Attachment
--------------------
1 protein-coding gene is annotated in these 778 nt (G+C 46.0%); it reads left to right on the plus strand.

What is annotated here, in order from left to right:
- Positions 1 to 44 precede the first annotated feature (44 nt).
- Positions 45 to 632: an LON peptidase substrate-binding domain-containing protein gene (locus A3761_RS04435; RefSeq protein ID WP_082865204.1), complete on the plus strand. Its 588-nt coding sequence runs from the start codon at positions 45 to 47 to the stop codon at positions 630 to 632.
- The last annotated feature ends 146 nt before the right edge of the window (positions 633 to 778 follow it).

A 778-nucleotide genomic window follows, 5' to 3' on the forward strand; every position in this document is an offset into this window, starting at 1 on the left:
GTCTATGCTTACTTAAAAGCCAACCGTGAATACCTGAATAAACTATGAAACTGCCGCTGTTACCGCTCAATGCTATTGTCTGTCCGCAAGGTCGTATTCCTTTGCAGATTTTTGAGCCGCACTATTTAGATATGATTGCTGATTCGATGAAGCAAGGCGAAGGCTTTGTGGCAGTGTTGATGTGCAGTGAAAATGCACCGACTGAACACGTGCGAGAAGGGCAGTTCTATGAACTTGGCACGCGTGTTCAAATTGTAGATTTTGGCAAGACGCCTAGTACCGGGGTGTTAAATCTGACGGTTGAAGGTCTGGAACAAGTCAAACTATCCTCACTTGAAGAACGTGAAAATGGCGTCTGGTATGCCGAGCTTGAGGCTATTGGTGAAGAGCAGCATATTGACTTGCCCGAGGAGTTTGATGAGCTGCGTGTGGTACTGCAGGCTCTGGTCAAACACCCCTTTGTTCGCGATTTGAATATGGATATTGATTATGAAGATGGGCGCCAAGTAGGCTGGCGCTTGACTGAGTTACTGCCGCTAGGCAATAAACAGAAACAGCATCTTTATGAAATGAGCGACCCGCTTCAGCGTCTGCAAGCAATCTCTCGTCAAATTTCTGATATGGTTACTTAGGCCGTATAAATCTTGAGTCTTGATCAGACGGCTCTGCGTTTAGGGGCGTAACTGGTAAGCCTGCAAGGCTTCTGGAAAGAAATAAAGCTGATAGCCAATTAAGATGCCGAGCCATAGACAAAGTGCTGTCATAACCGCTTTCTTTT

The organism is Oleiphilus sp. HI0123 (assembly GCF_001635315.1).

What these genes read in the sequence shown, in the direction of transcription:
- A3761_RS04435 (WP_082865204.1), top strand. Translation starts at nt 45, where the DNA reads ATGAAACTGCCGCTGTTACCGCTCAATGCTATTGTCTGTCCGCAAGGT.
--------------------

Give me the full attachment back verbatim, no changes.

1 protein-coding gene is annotated in these 778 nt (G+C 46.0%); it reads left to right on the plus strand.

What is annotated here, in order from left to right:
- Positions 1 to 44 precede the first annotated feature (44 nt).
- Positions 45 to 632: an LON peptidase substrate-binding domain-containing protein gene (locus A3761_RS04435; RefSeq protein ID WP_082865204.1), complete on the plus strand. Its 588-nt coding sequence runs from the start codon at positions 45 to 47 to the stop codon at positions 630 to 632.
- The last annotated feature ends 146 nt before the right edge of the window (positions 633 to 778 follow it).

A 778-nucleotide genomic window follows, 5' to 3' on the forward strand; every position in this document is an offset into this window, starting at 1 on the left:
GTCTATGCTTACTTAAAAGCCAACCGTGAATACCTGAATAAACTATGAAACTGCCGCTGTTACCGCTCAATGCTATTGTCTGTCCGCAAGGTCGTATTCCTTTGCAGATTTTTGAGCCGCACTATTTAGATATGATTGCTGATTCGATGAAGCAAGGCGAAGGCTTTGTGGCAGTGTTGATGTGCAGTGAAAATGCACCGACTGAACACGTGCGAGAAGGGCAGTTCTATGAACTTGGCACGCGTGTTCAAATTGTAGATTTTGGCAAGACGCCTAGTACCGGGGTGTTAAATCTGACGGTTGAAGGTCTGGAACAAGTCAAACTATCCTCACTTGAAGAACGTGAAAATGGCGTCTGGTATGCCGAGCTTGAGGCTATTGGTGAAGAGCAGCATATTGACTTGCCCGAGGAGTTTGATGAGCTGCGTGTGGTACTGCAGGCTCTGGTCAAACACCCCTTTGTTCGCGATTTGAATATGGATATTGATTATGAAGATGGGCGCCAAGTAGGCTGGCGCTTGACTGAGTTACTGCCGCTAGGCAATAAACAGAAACAGCATCTTTATGAAATGAGCGACCCGCTTCAGCGTCTGCAAGCAATCTCTCGTCAAATTTCTGATATGGTTACTTAGGCCGTATAAATCTTGAGTCTTGATCAGACGGCTCTGCGTTTAGGGGCGTAACTGGTAAGCCTGCAAGGCTTCTGGAAAGAAATAAAGCTGATAGCCAATTAAGATGCCGAGCCATAGACAAAGTGCTGTCATAACCGCTTTCTTTT

The organism is Oleiphilus sp. HI0123 (assembly GCF_001635315.1).

What these genes read in the sequence shown, in the direction of transcription:
- A3761_RS04435 (WP_082865204.1), top strand. Translation starts at nt 45, where the DNA reads ATGAAACTGCCGCTGTTACCGCTCAATGCTATTGTCTGTCCGCAAGGT.